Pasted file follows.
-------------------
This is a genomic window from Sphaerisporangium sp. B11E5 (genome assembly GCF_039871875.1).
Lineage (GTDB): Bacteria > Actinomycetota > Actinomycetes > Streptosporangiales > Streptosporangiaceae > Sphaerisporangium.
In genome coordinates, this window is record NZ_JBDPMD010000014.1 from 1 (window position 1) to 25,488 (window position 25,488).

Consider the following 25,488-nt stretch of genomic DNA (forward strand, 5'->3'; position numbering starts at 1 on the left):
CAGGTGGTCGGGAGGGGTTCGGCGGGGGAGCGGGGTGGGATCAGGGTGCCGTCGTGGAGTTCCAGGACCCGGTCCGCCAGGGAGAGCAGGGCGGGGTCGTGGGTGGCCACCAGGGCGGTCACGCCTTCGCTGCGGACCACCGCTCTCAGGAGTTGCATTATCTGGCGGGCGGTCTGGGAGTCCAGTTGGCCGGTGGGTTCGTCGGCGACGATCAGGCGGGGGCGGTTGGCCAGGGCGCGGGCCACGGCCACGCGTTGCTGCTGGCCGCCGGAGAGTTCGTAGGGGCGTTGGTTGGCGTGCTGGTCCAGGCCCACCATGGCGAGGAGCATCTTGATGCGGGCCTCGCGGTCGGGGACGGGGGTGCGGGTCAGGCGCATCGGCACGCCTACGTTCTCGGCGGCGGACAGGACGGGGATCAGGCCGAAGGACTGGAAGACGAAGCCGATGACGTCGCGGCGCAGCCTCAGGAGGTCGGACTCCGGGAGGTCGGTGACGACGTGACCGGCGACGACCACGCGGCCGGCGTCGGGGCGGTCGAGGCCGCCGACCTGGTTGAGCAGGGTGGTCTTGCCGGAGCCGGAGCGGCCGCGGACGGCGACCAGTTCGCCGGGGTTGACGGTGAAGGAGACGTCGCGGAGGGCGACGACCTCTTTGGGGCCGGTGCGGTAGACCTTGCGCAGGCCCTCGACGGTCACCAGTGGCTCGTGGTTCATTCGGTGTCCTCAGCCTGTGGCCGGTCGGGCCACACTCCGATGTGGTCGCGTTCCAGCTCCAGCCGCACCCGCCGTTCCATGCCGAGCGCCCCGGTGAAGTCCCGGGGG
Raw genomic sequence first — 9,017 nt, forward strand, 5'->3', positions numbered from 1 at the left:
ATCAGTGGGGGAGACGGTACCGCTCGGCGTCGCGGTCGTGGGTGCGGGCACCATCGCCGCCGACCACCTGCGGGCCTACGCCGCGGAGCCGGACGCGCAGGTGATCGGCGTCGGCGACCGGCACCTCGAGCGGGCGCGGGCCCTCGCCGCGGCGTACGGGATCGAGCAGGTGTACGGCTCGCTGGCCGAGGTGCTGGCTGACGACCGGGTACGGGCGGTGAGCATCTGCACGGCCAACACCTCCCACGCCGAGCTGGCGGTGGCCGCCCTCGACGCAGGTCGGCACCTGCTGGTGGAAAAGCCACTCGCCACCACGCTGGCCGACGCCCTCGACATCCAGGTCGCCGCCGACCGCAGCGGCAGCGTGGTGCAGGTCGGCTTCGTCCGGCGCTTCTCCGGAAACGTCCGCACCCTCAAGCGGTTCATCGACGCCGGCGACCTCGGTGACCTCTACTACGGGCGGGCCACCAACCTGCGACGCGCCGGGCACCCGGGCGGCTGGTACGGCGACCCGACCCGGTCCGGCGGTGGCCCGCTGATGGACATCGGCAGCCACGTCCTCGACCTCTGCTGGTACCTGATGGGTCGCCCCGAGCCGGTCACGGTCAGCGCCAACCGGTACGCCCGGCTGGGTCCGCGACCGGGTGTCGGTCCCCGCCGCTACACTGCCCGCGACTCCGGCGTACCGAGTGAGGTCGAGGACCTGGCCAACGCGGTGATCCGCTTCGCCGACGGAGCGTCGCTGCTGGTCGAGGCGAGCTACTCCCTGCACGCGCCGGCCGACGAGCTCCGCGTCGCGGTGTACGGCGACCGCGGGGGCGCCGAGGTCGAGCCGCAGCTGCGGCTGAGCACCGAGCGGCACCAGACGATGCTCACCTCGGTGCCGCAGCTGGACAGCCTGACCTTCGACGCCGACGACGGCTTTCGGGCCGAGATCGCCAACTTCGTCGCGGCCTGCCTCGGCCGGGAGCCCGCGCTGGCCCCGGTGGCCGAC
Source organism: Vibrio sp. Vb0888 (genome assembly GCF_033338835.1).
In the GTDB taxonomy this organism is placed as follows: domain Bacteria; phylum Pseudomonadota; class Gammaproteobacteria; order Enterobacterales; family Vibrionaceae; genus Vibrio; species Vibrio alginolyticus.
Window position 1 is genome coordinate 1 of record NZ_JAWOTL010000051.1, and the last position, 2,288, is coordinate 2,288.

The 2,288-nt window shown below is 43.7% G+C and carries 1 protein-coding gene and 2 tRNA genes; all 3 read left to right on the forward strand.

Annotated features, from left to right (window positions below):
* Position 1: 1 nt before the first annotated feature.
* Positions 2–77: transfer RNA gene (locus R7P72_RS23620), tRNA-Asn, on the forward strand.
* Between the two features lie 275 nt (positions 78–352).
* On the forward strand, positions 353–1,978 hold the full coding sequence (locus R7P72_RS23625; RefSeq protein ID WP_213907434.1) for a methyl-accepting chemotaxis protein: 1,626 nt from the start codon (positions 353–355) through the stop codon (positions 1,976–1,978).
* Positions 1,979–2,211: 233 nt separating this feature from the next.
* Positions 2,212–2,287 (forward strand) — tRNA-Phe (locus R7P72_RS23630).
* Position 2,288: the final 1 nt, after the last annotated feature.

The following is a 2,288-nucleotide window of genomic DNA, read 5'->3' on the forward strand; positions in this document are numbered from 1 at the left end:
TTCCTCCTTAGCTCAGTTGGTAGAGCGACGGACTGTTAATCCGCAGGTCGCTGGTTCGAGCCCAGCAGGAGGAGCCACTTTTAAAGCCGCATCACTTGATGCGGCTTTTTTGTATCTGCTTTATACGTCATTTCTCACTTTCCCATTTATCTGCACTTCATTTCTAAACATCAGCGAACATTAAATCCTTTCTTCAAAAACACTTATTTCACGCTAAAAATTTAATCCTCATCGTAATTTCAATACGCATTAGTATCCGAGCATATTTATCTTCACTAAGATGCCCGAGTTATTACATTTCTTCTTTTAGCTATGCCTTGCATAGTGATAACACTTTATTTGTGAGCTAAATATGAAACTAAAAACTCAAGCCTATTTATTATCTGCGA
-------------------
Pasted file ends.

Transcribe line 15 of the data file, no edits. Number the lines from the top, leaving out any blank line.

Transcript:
* Between the two features lie 275 nt (positions 78–352).